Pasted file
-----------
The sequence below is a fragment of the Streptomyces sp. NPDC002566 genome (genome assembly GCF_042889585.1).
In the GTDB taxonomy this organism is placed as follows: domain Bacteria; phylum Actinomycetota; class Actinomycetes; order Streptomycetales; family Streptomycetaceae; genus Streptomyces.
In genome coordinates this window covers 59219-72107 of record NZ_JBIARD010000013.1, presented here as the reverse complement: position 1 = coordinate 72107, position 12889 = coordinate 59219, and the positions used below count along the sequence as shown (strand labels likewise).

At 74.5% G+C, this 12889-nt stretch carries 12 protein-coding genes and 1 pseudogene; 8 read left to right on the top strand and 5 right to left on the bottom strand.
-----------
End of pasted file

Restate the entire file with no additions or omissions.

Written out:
The sequence below is a fragment of the Streptomyces sp. NPDC002566 genome (genome assembly GCF_042889585.1).
In the GTDB taxonomy this organism is placed as follows: domain Bacteria; phylum Actinomycetota; class Actinomycetes; order Streptomycetales; family Streptomycetaceae; genus Streptomyces.
In genome coordinates this window covers 59219-72107 of record NZ_JBIARD010000013.1, presented here as the reverse complement: position 1 = coordinate 72107, position 12889 = coordinate 59219, and the positions used below count along the sequence as shown (strand labels likewise).

At 74.5% G+C, this 12889-nt stretch carries 12 protein-coding genes and 1 pseudogene; 8 read left to right on the top strand and 5 right to left on the bottom strand.